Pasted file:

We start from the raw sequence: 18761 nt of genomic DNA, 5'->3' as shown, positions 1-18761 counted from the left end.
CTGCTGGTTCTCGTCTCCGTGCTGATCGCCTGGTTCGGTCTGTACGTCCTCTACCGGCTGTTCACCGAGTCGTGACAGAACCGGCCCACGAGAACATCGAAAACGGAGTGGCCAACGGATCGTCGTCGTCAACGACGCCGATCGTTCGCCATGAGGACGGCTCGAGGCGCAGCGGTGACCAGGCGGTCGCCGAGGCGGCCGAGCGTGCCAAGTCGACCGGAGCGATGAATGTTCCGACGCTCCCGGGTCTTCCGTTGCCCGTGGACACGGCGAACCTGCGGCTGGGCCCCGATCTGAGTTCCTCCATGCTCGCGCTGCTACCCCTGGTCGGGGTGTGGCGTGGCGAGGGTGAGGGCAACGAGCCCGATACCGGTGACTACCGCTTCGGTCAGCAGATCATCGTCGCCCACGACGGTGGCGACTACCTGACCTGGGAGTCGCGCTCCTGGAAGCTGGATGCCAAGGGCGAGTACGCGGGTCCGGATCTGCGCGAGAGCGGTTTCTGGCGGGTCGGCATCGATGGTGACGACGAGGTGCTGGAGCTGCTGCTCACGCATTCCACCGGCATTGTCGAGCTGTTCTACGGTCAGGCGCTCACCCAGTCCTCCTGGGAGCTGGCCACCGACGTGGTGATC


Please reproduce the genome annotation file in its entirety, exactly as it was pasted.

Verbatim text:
We start from the raw sequence: 18761 nt of genomic DNA, 5'->3' as shown, positions 1-18761 counted from the left end.
CTGCTGGTTCTCGTCTCCGTGCTGATCGCCTGGTTCGGTCTGTACGTCCTCTACCGGCTGTTCACCGAGTCGTGACAGAACCGGCCCACGAGAACATCGAAAACGGAGTGGCCAACGGATCGTCGTCGTCAACGACGCCGATCGTTCGCCATGAGGACGGCTCGAGGCGCAGCGGTGACCAGGCGGTCGCCGAGGCGGCCGAGCGTGCCAAGTCGACCGGAGCGATGAATGTTCCGACGCTCCCGGGTCTTCCGTTGCCCGTGGACACGGCGAACCTGCGGCTGGGCCCCGATCTGAGTTCCTCCATGCTCGCGCTGCTACCCCTGGTCGGGGTGTGGCGTGGCGAGGGTGAGGGCAACGAGCCCGATACCGGTGACTACCGCTTCGGTCAGCAGATCATCGTCGCCCACGACGGTGGCGACTACCTGACCTGGGAGTCGCGCTCCTGGAAGCTGGATGCCAAGGGCGAGTACGCGGGTCCGGATCTGCGCGAGAGCGGTTTCTGGCGGGTCGGCATCGATGGTGACGACGAGGTGCTGGAGCTGCTGCTCACGCATTCCACCGGCATTGTCGAGCTGTTCTACGGTCAGGCGCTCACCCAGTCCTCCTGGGAGCTGGCCACCGACGTGGTGATC